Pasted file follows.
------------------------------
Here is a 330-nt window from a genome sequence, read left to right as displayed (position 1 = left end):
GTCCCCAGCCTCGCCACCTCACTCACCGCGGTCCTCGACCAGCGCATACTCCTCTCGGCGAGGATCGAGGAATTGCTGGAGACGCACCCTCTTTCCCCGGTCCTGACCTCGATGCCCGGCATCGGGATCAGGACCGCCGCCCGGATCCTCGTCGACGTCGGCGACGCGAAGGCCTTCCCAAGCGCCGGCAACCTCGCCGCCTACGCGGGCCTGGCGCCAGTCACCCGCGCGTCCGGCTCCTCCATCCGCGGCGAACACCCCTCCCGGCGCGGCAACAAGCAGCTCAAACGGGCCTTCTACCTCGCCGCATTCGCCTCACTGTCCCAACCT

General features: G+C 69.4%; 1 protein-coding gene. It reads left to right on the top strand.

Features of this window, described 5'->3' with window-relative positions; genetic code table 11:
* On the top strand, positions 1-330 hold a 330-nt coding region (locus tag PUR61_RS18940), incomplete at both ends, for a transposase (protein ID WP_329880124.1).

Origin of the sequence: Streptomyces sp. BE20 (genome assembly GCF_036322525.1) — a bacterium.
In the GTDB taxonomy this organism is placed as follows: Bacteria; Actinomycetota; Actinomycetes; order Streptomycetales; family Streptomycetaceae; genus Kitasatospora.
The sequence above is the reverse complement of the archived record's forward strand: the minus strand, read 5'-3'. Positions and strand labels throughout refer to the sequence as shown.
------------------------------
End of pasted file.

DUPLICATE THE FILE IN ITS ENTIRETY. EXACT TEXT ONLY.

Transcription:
Here is a 330-nt window from a genome sequence, read left to right as displayed (position 1 = left end):
GTCCCCAGCCTCGCCACCTCACTCACCGCGGTCCTCGACCAGCGCATACTCCTCTCGGCGAGGATCGAGGAATTGCTGGAGACGCACCCTCTTTCCCCGGTCCTGACCTCGATGCCCGGCATCGGGATCAGGACCGCCGCCCGGATCCTCGTCGACGTCGGCGACGCGAAGGCCTTCCCAAGCGCCGGCAACCTCGCCGCCTACGCGGGCCTGGCGCCAGTCACCCGCGCGTCCGGCTCCTCCATCCGCGGCGAACACCCCTCCCGGCGCGGCAACAAGCAGCTCAAACGGGCCTTCTACCTCGCCGCATTCGCCTCACTGTCCCAACCT

General features: G+C 69.4%; 1 protein-coding gene. It reads left to right on the top strand.

Features of this window, described 5'->3' with window-relative positions; genetic code table 11:
* On the top strand, positions 1-330 hold a 330-nt coding region (locus tag PUR61_RS18940), incomplete at both ends, for a transposase (protein ID WP_329880124.1).

Origin of the sequence: Streptomyces sp. BE20 (genome assembly GCF_036322525.1) — a bacterium.
In the GTDB taxonomy this organism is placed as follows: Bacteria; Actinomycetota; Actinomycetes; order Streptomycetales; family Streptomycetaceae; genus Kitasatospora.
The sequence above is the reverse complement of the archived record's forward strand: the minus strand, read 5'-3'. Positions and strand labels throughout refer to the sequence as shown.